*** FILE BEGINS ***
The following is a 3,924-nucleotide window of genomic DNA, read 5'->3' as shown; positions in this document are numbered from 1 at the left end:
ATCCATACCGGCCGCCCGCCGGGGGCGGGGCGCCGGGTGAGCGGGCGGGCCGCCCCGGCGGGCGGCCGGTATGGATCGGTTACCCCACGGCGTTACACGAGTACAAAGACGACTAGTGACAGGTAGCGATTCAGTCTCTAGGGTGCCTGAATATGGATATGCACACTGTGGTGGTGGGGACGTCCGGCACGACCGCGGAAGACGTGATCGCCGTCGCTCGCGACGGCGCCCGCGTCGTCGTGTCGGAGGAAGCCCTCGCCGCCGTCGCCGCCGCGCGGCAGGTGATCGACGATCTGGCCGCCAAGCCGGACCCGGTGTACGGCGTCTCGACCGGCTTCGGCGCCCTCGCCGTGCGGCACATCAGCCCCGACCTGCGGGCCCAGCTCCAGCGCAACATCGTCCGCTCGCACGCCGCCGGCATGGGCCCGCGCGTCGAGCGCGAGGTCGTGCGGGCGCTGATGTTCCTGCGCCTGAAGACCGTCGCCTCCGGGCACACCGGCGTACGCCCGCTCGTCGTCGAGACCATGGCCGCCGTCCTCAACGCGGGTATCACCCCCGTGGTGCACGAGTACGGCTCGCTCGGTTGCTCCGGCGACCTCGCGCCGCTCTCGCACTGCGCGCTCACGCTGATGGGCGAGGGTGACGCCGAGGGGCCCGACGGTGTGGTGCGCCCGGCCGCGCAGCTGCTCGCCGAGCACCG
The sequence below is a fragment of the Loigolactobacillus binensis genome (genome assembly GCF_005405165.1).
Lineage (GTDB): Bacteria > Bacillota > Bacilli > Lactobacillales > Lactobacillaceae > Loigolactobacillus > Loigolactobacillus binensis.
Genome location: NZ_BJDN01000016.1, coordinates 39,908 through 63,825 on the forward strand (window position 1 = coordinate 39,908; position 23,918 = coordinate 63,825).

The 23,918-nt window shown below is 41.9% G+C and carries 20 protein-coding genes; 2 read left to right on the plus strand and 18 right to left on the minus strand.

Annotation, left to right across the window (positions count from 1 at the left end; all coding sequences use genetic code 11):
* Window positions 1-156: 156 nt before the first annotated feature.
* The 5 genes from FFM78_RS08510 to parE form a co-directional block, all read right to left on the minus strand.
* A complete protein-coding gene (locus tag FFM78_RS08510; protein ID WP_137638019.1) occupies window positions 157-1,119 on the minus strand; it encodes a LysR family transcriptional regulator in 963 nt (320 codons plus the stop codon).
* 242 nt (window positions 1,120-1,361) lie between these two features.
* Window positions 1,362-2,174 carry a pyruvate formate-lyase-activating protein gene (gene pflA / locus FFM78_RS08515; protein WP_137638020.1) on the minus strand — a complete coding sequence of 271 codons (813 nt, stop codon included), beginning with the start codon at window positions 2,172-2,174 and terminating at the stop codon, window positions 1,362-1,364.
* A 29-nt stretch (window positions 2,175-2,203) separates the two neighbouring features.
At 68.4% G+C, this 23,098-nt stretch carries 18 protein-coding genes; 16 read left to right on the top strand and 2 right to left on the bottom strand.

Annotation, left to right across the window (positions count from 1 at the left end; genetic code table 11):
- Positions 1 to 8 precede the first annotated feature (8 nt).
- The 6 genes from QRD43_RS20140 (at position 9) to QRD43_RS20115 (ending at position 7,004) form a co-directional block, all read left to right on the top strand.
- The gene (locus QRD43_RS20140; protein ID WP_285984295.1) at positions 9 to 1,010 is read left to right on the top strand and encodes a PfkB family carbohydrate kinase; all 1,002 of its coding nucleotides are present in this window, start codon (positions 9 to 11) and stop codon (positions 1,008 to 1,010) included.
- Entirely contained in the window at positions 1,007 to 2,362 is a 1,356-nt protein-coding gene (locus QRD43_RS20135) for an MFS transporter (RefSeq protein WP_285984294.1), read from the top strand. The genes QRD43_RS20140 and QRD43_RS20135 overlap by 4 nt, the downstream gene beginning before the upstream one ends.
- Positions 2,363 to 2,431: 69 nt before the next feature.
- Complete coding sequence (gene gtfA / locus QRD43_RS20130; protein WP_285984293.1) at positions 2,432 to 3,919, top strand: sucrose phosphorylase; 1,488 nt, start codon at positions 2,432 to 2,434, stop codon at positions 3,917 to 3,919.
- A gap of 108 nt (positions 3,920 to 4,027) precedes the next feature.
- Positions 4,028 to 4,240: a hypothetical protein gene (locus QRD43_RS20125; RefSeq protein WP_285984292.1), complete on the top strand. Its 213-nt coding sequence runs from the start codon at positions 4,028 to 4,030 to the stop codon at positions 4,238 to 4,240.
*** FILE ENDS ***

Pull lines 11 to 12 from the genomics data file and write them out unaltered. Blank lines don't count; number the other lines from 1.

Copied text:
* 242 nt (window positions 1,120-1,361) lie between these two features.
* Window positions 1,362-2,174 carry a pyruvate formate-lyase-activating protein gene (gene pflA / locus FFM78_RS08515; protein WP_137638020.1) on the minus strand — a complete coding sequence of 271 codons (813 nt, stop codon included), beginning with the start codon at window positions 2,172-2,174 and terminating at the stop codon, window positions 1,362-1,364.